STATE OF MAHARASHTRA Vs. BHIWANDIWALLA A H
LAWS(BOM)-1954-9-16
HIGH COURT OF BOMBAY
Decided on September 13,1954

STATE OF BOMBAY Appellant
VERSUS
BHIWANDIWALLA A.H. Respondents


Referred Judgements :-

EMPEROR V. CHHOTALAL AMARCHAND [REFERRED TO]
STATE OF BOMBAY V. DEVRAJ TULSI [REFERRED TO]
EMPEROR VS. KARSANDAS GOVINDJI VED [REFERRED TO]
EMPEROR VS. BECHARDAS NAROTAMDAS MUNSHI [REFERRED TO]



Cited Judgements :-

STATE OF GUJARAT VS. V L VAKHARIA [LAWS(GJH)-1963-8-5] [REFERRED TO]
COMMISSIONER OF WEALTH TAX VS. RAM NARAIN AGRAWAL [LAWS(ALL)-1976-3-49] [REFERRED TO]
ROY T K VS. COMMISSIONER OF WEALTH TAX [LAWS(GAU)-1978-4-1] [REFERRED TO]
MEENAPATI DAVEED VS. STATE [LAWS(APH)-1957-3-17] [REFERRED TO]
COMMISSIONER OF WEALTH TAX VS. CHAND R D [LAWS(APH)-1976-7-30] [REFERRED TO]
STATE VS. UMASHANKAR LAXMINARAYAN JAISWAL [LAWS(MPH)-1962-2-8] [REFERRED TO]
PUBLIC PROSECUTOR VS. RATHNAM PILLAI T A [LAWS(MAD)-1957-9-16] [REFERRED TO]
SARASWATHI INDUSTRIES RICE MILL VS. STATE OF KARNATAKA [LAWS(KAR)-1987-7-43] [REFERRED TO]
CHANDRA SPINNING AND WEAVING MILLS PVT LTD VS. REGISTRAR OF COMPANIES [LAWS(KAR)-1987-8-42] [REFERRED TO]
PRESIDENT CINEMA WORKERS UNION VS. GOPAL NAIDU [LAWS(KAR)-1988-1-25] [REFERRED TO]
MUNICIPAL COMMR OF HOWRAH VS. INDUSTRIAL AGKICOLTURAL CO [LAWS(CAL)-1985-12-17] [REFERRED TO]
MANDSAUR ELECTRIC SUPPLY CO LTD VS. MADHYA PRADESH GOVERNMENT ELECTRIC DEPARTMENT [LAWS(MPH)-1980-8-34] [REFERRED TO]
C R RAMKRISHNA PILLAI VS. MUNICIPAL COMMISSIONER [LAWS(BOM)-2001-6-44] [REFERRED TO]
COL SARDAR C S ANGRE VS. STATE [LAWS(RAJ)-1964-9-20] [REFERRED TO]
JAGATJIT INDUSTRIES LTD VS. LABOUR OFFICER [LAWS(DLH)-2011-9-187] [REFERRED TO]
RANI JOSEPH VS. REGISTRAR OF COMPANIES KERALA ERNAKULAM COCHIN [LAWS(KER)-1995-6-15] [REFERRED TO]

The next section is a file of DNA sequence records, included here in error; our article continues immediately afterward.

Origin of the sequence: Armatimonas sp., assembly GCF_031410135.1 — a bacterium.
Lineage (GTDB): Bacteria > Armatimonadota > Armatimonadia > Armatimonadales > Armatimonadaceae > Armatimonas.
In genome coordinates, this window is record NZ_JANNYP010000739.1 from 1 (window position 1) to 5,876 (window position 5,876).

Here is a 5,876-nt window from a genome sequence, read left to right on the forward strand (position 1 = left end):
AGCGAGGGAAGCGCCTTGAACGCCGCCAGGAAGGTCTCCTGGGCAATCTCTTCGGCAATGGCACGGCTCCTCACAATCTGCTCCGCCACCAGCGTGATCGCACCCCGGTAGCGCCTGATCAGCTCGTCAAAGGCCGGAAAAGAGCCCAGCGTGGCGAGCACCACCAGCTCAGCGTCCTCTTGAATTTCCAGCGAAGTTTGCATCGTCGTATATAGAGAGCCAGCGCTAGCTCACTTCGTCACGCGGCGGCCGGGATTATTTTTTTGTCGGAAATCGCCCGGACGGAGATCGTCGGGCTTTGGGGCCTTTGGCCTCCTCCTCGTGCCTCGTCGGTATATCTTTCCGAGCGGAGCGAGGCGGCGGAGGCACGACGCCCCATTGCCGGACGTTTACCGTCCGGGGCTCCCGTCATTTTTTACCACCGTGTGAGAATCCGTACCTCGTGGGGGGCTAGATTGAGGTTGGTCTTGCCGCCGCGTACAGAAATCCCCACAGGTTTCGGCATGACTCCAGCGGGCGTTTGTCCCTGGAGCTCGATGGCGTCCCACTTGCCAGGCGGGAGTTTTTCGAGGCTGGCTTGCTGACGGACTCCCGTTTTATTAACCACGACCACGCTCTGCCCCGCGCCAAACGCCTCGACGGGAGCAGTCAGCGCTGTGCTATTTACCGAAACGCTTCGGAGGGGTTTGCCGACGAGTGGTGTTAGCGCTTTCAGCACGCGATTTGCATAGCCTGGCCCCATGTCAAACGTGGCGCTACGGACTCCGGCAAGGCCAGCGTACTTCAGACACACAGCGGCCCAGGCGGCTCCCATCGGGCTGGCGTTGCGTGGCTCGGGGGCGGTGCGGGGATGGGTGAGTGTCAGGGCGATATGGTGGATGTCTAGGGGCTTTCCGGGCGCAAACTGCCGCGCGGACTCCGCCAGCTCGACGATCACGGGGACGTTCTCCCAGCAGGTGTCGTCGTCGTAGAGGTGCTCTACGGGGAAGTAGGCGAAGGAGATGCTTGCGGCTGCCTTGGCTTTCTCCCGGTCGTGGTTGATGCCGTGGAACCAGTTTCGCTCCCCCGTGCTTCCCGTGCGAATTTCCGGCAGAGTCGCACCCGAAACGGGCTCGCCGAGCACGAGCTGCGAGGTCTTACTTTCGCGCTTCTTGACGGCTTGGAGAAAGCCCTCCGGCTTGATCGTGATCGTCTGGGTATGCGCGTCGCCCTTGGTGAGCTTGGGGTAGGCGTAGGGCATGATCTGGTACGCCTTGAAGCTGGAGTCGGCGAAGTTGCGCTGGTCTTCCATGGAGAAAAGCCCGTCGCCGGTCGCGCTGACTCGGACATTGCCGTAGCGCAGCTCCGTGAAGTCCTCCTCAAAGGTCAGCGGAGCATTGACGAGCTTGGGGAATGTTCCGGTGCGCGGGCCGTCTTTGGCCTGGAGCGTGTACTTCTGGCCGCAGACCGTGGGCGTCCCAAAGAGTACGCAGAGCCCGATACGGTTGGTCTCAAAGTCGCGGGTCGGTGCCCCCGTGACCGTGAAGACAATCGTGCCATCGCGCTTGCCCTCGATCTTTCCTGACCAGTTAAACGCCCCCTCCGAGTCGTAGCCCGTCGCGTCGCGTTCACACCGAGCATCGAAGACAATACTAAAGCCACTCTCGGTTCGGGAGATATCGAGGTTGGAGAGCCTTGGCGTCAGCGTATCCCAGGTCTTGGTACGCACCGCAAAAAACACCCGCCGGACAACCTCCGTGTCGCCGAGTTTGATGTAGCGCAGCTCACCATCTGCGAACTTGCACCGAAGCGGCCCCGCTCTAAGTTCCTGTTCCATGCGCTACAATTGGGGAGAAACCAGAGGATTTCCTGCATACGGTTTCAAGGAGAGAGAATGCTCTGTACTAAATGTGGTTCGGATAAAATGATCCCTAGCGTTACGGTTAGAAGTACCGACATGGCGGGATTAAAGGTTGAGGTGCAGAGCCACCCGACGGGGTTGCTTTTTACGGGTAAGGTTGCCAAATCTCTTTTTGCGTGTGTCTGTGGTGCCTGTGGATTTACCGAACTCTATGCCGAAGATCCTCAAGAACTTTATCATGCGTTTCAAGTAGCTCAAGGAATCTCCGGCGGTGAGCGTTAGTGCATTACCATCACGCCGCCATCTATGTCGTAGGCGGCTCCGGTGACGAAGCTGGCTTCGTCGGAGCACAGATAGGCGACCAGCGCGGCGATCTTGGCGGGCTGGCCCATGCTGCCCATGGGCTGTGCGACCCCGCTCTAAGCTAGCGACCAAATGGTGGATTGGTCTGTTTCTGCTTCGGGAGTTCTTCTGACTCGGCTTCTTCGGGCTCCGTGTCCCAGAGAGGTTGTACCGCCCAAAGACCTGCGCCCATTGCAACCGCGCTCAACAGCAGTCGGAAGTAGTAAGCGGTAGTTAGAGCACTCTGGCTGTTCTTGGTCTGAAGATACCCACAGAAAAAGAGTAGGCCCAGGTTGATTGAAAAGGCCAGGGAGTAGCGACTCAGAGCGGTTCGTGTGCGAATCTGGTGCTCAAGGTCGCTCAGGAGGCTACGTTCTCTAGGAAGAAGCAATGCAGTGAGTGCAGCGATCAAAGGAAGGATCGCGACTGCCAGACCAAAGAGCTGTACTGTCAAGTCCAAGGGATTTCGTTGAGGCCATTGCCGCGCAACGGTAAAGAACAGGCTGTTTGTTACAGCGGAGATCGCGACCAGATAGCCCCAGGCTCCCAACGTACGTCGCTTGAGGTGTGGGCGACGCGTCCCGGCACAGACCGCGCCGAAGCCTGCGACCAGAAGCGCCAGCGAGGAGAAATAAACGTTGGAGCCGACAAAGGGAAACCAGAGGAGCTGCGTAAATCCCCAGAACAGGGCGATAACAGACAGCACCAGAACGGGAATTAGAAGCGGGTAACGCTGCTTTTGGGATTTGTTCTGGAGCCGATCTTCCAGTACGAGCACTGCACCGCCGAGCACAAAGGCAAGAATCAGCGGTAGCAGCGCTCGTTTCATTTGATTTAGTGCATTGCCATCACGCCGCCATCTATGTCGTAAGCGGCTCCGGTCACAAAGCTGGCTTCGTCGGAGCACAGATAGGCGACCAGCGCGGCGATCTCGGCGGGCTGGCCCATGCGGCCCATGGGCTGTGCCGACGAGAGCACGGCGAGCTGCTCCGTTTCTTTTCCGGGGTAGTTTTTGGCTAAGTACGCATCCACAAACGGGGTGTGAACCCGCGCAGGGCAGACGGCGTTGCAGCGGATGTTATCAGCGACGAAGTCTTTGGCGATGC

MUNICIPAL COUNCIL VS. RAWAT RAM [LAWS(RAJ)-1965-1-2] [REFERRED TO]
SURESH SETH VS. COMMISSIONER OF WEALTH-TAX [LAWS(P&H)-1977-1-6] [REFERRED TO]
BALRAM SINGH VS. SUKHWANT KAUR [LAWS(P&H)-1991-1-56] [REFERRED TO]
Niyazuddin VS. State of Rajasthan [LAWS(RAJ)-1997-9-36] [REFERRED TO]
BALRAM SINGH VS. SUKHWANT KAUR [LAWS(P&H)-1991-3-74] [REFERRED TO]
SURENDRA KUMAR GOLCHA VS. STATE OF RAJ [LAWS(RAJ)-2011-12-73] [REFERRED TO]
HARENDRA NARAYAN DAS VS. CHAIRMAN, MUNICIPALITY [LAWS(GAU)-1956-3-2] [REFERRED TO]
Chandra Spinning and Weaving Mills (P.) Ltd. and others VS. Registrar of Companies [LAWS(KAR)-1987-9-47] [REFERRED TO]
SAMARPAN AGRO AND LIVESTOCK LTD. VS. SECURITIES AND EXCHANGE BOARD OF INDIA [LAWS(DLH)-2010-10-210] [REFERRED TO]
CHAIRMAN, SILCHAR MUNICIPAL BOARD VS. AZIZUR RAHMAN [LAWS(GAU)-1981-9-10] [REFERRED TO]
JAMMU DEVELOPMENT AUTHORITY VS. GAURI SHANKER [LAWS(J&K)-2001-11-35] [REFERRED TO]
STATE PUBLIC PROSECUTOR VS. VILAKKU SYED ISMAIL NATCHI [LAWS(MAD)-1970-7-30] [REFERRED TO]
MOHAN LAL VS. STATE OF RAJASTHAN [LAWS(SC)-2015-4-46] [REFERRED TO]
S.V. LACHWANI VS. KANCHANLAL C. PARIKH AND OTHERS [LAWS(BOM)-1977-11-72] [REFERRED TO]


JUDGEMENT